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Avian flu causing turkey shortage ahead of holidays, industry says

By The Canadian Press and Greg Bowman

British Columbia’s poultry industry says the avian flu is causing a turkey shortage in the province ahead of the high-demand Christmas season.

Spokesperson for the BC Egg Marketing Board, Amanda Brittain says there is an anticipated 20 per cent drop in available turkeys compared to previous years.

 

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“It’s a terrible time of year for this to have to happen because Thanksgiving and Christmas are the primary consumption events,” she said.

“It’s like prime turkey growing season right now and it’s unfortunate that they are being hit by avian influenza.”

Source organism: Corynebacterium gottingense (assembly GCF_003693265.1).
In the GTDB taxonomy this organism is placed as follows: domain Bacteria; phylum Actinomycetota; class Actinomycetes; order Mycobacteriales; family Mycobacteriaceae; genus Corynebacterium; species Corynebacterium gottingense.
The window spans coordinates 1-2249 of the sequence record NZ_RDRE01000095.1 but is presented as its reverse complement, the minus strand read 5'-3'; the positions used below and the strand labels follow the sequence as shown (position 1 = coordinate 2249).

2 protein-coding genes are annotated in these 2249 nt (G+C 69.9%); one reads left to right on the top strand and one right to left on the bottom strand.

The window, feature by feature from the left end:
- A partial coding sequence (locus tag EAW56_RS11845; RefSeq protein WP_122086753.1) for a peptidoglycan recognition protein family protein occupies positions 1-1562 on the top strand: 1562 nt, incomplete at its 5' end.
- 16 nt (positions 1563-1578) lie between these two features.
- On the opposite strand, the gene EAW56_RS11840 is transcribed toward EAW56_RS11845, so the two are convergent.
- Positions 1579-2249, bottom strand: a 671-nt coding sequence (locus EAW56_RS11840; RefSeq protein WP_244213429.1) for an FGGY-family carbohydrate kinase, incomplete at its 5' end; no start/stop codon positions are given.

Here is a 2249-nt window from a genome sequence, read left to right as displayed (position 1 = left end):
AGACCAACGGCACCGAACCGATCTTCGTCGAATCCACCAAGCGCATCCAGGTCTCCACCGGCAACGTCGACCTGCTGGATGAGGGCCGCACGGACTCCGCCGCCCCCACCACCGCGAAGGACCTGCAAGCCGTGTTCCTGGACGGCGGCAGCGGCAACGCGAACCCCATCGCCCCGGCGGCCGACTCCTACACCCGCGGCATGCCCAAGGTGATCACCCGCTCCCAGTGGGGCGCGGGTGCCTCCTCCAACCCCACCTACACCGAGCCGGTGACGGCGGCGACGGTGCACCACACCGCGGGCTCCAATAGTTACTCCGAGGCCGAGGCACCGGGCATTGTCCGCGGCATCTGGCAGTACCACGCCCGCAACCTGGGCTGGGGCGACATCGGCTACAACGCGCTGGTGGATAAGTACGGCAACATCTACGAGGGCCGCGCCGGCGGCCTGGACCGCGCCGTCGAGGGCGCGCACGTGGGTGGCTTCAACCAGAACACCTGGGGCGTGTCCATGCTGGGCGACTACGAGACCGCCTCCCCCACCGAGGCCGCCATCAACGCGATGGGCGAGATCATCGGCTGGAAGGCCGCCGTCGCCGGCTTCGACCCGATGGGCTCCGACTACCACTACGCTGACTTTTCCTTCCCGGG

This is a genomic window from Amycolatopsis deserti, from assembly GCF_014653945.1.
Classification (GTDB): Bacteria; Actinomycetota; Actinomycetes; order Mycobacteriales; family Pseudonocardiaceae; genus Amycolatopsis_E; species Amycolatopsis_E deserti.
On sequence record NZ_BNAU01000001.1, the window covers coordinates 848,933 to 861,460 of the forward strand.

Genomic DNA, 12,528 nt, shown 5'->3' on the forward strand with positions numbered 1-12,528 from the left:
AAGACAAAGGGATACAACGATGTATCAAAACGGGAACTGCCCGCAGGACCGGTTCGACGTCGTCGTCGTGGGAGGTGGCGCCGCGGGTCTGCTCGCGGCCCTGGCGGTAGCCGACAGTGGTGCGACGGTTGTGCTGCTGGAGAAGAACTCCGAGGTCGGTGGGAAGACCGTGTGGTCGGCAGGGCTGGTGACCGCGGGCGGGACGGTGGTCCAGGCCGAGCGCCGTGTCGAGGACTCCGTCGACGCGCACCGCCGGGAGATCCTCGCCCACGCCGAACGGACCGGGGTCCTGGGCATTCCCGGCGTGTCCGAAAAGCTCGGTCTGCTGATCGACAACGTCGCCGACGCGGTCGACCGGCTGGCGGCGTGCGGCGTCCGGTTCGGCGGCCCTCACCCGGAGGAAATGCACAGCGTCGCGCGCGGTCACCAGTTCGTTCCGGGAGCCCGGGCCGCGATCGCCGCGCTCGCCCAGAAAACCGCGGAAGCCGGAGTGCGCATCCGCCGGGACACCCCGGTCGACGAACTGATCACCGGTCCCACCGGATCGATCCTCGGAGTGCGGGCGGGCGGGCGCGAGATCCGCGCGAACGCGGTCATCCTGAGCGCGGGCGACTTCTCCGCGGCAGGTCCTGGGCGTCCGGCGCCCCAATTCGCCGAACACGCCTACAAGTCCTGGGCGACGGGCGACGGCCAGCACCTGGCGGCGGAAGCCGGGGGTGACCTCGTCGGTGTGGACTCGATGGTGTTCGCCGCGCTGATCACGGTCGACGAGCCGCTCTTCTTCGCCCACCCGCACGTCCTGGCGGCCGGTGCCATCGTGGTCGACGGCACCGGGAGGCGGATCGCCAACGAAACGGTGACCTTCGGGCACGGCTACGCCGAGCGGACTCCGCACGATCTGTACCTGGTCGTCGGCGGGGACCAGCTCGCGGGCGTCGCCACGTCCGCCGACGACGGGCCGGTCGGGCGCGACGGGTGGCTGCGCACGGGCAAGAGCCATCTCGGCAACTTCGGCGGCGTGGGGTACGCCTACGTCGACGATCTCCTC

While turkeys may be at risk, Brittain says there are fortunately no shortages of eggs or chicken yet in B.C.

The Canadian Food Inspection Agency’s latest available data shows more than 866,000 birds have been impacted by the H5N1 strain of avian flu this year in the province.

It says there are currently 43 infected premises in B.C. as of Wednesday, while 21 others have recovered.

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Importing turkey for the holiday season could also pose a challenge as the CFIA has set restrictions on imports of live birds, bird products and by-products from U.S. states affected by the flu.

The U-S Centre for Disease Control said in a news release Saturday that more than 49 million birds in 46 states have either died as a result of bird flu virus infection or have been culled due to exposure to infected birds since early 2022.

Avian flu has been popping up in poultry farms in B.C. throughout the year, with a number of farms declaring outbreaks in recent weeks. One veterinarian has called the prevalence of the virus “unprecedented.”

With files from Charlene Co

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